Guide to employment, payroll and benefits in

Brazil

Rivermate offers complete payroll, benefits and compliance services for

Brazil

01. Overview

Last updated: 

August 19, 2021

Currency
Brazilian Real
Capital
Brasileia
Ease of doing business
59.1
Language
Portuguese
Population
212559417
GDP growth
0.98%

02. Grow your team in

Brazil

with Rivermate

Payroll, benefits, taxes, and compliance can be difficult to manage in

Brazil

, particularly if you don't have established local relationships. You can hire employees in

Brazil

effectively, conveniently, and in full compliance with all relevant labor laws using Rivermate's global employment solution. We handle the responsibilities and legal risks associated with foreign employment so you can concentrate on growing your company.

03. Summary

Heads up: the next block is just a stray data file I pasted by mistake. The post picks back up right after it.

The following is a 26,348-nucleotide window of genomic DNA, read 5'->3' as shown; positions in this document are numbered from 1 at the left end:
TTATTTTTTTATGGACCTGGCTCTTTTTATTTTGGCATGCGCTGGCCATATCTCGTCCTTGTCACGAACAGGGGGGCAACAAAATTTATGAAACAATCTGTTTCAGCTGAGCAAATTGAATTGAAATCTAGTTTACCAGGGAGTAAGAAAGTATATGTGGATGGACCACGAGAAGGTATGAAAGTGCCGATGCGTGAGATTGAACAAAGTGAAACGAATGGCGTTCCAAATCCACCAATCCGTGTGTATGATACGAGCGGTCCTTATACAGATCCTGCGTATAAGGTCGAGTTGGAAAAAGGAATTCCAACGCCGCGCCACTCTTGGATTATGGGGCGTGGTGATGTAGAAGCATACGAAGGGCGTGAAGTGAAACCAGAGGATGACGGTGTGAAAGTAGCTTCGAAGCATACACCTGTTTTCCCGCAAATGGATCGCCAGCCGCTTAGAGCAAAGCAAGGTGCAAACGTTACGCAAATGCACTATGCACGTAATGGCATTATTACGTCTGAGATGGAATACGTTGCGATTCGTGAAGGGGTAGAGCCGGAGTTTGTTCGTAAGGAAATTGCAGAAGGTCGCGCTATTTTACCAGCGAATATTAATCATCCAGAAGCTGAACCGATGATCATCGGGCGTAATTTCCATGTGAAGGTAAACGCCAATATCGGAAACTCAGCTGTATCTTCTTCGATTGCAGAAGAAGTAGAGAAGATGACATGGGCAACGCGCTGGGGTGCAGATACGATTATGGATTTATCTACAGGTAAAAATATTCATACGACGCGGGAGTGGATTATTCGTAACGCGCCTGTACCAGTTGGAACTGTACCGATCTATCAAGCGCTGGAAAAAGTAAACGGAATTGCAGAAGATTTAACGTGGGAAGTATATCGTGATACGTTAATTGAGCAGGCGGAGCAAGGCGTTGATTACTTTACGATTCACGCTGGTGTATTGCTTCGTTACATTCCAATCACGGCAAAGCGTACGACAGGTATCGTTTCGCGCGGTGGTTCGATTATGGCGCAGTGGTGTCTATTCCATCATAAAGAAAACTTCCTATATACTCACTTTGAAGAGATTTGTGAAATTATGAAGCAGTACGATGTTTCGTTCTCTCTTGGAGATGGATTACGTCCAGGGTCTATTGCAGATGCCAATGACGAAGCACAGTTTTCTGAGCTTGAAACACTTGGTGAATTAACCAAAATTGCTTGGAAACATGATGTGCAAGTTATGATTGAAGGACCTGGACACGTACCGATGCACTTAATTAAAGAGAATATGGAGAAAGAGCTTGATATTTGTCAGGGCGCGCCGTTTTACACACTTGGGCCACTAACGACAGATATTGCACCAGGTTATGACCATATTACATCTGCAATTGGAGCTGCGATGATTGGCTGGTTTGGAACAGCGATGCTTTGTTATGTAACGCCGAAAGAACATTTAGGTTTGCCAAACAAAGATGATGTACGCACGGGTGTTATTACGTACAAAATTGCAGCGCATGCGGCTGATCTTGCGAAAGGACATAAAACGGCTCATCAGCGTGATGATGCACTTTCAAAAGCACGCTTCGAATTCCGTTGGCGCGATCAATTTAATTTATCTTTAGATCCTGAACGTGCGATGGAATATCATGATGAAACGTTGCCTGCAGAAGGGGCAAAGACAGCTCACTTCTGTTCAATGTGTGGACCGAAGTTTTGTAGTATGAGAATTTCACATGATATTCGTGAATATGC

Brazil is the largest nation in both South and Latin America, formally known as the Federative Republic of Brazil. It has a population of over 211 million people and occupies an area of 8,515,767 square kilometers. Brazil, which is made up of 26 states and the Federal District, is the world's fifth-largest and sixth-most populous nation. It is the largest and only nation in the Americas to have Portuguese as an official language. Due to over a century of mass immigration from all over the world, Brazil is one of the world's most multicultural and ethnically diverse countries. It is also the most populous Roman Catholic-majority nation, with Braslia as the capital and SPaulo as the largest city. Brazil is bordered on the east by the Atlantic Ocean and has a 7,491-kilometer coastline. Except for Ecuador and Chile, it occupies nearly half of South America's landmass and borders all other countries on the continent. Its Amazon basin is home to a large tropical forest with a wide range of species, ecological systems, and natural resources spread across various protected habitats. Brazil is one of the seventeen megadiverse countries, and it is a source of considerable global concern, as environmental destruction, such as deforestation, has direct consequences for global issues such as climate change and biodiversity loss. Before the arrival in 1500 of explorer Pedro lvares Cabral, who claimed the region for the Portuguese Empire, Brazil was home to a number of tribal nations. It was a Portuguese colony until 1808, when the empire's capital was moved from Lisbon to Rio de Janeiro. When the United Kingdom of Portugal, Brazil, and the Algarves was formed in 1815, the colony was promoted to kingdom status. Brazil gained independence in 1822 when the Empire of Brazil was founded. The establishment of a bicameral assembly, now known as the National Congress, followed the adoption of the first constitution in 1824. Following a military coup d'état in 1889, the nation became a presidential republic. In 1964, an oppressive military junta took control and governed until 1985, when civilian rule was restored. Brazil is a regional power and a middle power in foreign relations, with a strong Human Development Index score. Its new constitution, drafted in 1988, describes it as a democratic federal republic. It is a newly developed nation with Latin America's largest share of global income. Brazil's economy is the world's thirteenth largest in terms of nominal GDP and eighth largest in terms of purchasing power parity. It has been the world's largest producer of coffee for the past 150 years, making it one of the world's biggest breadbaskets. The country is known as an emerging power as a result of its international recognition and influence.